| By New York Tennis Magazine Staff

The USTA announced that it has awarded $75,000 in Multicultural Excellence Tennis Grants to 10 community tennis organizations across the country, among these recipients, two New York-based organizations, the Johnny Mac Tennis Project and the Harlem Junior Tennis & Education Program (HJTEP). These organizations will each receive a $7,500 grant towards their competitive junior development programs that train youngsters who are aspiring to achieve national and/or international rankings.

HJTEP plans to provide more scholarships and opportunities for kids and families in the New York area who are passionate about improving at an advanced level in hopes of competing in college or on the professional tennis circuit. In 2013, approximately 16 advanced junior athletes are expected to benefit from the Multicultural Excellence Grant.

Every year, HJTEP provides an accessible, positive and nurturing environment for more than 1,200 young athletes of all races and ethnicities around the Harlem community. The organization strives to bring youth from high-risk, low-income, inner-city neighborhoods into their program and offers opportunities for self-development. Since its inception in 1972, HJTEP has engaged more than 7,000 youth, resulting in hundreds of students achieving tennis and academic excellence, including full scholarships to college. Many of HJTEP’s participants have also gone on to become highly ranked, both regionally and nationally.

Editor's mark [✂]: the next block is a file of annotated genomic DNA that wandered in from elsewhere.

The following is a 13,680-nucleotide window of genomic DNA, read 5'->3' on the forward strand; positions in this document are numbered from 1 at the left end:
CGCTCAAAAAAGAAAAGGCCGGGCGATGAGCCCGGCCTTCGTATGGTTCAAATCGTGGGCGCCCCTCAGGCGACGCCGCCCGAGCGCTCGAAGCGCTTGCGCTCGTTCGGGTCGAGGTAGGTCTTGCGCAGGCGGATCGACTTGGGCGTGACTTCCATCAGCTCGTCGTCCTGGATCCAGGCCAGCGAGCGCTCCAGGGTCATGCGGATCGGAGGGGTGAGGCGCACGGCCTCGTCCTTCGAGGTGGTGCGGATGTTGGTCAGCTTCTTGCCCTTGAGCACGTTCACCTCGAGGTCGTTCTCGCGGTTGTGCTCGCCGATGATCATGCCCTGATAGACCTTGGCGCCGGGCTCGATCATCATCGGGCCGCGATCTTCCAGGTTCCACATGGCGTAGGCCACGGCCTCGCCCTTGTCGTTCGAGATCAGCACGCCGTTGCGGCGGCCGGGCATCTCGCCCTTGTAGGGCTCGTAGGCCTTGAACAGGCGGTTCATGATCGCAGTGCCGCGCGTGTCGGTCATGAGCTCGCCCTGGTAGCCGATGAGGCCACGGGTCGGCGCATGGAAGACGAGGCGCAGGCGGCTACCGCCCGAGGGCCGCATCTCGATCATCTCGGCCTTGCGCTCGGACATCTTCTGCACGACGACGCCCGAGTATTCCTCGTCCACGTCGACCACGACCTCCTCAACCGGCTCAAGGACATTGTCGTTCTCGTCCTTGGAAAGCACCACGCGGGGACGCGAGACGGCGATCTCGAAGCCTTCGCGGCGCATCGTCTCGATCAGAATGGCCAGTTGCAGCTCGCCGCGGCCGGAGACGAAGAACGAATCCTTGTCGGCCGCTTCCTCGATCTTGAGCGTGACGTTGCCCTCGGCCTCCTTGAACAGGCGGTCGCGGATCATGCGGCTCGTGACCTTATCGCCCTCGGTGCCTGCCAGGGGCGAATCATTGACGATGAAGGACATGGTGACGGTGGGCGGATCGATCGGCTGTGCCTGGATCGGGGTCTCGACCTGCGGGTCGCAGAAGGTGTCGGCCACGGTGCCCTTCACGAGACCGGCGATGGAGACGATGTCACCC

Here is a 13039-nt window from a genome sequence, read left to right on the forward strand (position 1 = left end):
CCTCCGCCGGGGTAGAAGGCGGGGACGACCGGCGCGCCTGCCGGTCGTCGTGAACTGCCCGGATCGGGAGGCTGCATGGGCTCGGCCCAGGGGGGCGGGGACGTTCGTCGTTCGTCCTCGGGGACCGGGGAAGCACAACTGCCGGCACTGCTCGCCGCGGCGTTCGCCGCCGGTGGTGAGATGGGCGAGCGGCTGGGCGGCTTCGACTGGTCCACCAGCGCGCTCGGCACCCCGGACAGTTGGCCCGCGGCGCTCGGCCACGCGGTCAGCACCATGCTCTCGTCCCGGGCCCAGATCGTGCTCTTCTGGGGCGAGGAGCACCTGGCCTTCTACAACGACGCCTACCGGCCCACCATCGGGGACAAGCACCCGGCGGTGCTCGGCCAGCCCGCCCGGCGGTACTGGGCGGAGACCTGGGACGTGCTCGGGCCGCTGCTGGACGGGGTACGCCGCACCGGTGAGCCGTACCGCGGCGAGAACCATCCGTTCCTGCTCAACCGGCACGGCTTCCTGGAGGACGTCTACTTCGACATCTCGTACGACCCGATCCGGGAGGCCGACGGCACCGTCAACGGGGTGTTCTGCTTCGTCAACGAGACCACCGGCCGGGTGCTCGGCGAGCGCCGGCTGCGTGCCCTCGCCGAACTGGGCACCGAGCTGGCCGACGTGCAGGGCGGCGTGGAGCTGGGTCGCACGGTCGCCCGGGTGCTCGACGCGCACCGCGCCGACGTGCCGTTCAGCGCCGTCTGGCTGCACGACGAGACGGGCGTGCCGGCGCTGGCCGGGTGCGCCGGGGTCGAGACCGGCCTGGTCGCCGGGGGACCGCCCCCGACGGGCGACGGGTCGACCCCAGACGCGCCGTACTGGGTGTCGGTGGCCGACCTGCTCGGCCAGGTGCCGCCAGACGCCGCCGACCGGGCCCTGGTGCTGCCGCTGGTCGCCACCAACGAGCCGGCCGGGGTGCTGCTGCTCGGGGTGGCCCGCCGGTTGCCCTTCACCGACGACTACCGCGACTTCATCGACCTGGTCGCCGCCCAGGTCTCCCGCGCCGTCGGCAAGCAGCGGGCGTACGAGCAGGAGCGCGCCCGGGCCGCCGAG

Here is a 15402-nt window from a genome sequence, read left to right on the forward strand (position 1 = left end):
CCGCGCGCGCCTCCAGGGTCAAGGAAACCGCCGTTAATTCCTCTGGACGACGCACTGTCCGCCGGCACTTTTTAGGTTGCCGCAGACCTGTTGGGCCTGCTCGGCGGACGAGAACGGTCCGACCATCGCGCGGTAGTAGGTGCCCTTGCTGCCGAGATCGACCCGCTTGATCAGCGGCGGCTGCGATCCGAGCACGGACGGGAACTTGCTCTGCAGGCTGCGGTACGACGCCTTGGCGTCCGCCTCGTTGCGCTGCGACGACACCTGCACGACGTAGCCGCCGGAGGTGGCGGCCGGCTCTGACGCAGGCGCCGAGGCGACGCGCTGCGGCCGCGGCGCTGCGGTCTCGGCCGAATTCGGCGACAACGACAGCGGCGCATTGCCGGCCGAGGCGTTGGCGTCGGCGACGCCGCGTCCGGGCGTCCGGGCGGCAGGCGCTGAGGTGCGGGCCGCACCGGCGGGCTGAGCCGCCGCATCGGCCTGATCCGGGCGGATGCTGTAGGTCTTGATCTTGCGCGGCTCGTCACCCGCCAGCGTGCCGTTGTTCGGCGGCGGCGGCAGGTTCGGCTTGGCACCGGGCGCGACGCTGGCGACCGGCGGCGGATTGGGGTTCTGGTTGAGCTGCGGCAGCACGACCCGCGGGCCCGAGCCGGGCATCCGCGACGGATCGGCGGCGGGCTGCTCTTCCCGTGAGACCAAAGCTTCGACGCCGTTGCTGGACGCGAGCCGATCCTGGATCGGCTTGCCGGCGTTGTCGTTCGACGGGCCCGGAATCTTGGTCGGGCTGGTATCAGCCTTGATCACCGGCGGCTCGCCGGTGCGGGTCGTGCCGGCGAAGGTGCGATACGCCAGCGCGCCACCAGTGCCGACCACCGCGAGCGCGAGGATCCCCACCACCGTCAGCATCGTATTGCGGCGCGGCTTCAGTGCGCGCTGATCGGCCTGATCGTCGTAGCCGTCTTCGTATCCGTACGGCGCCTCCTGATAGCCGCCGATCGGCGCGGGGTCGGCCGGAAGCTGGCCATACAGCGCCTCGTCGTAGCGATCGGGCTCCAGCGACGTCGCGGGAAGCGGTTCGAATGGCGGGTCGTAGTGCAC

The recipients were selected based on the number of players with sectional and national rankings in a specific program. Grants are awarded to organizations that operate year-round and provide a high level of on-court instruction and off-court training opportunities, with a history of developing tournament-level players.

The John McEnroe Tennis Academy strives to produce world-class players who prefer to stay close to their homes and families, attend school and pursue other interests not specifically related to tennis. Even though the academy has only been in existence for two-and-a-half years, it has already produced great results. In 2012, 410 young athletes participated in the academy, with some winning regional, national and international championships, including one student who reached the quarterfinals of the French Open junior event.

“The USTA is extremely proud to honor these programs for the tremendous work they do in developing today’s young tennis players,” said D.A. Abrams, chief diversity and inclusion officer for the USTA. “We are delighted that through these grants, many up-and-coming players will continue to receive the most outstanding on-court instruction and guidance that will prepare them for the highest level of competition and successful tennis careers overall. Not only is their work great, but their impact will truly be profound.”

Multicultural Individual Player Grants for National Competition & Training, ranging from $1,000 to $4,000, were also awarded to 68 student-athletes throughout the country. The grants, totaling $150,000, provide funding to competitive junior players aspiring to achieve national and/or international rankings. Funding is based on the success level of each player from the previous year. He or she must train and compete in tournaments year-round and have a history of strong national tournament results.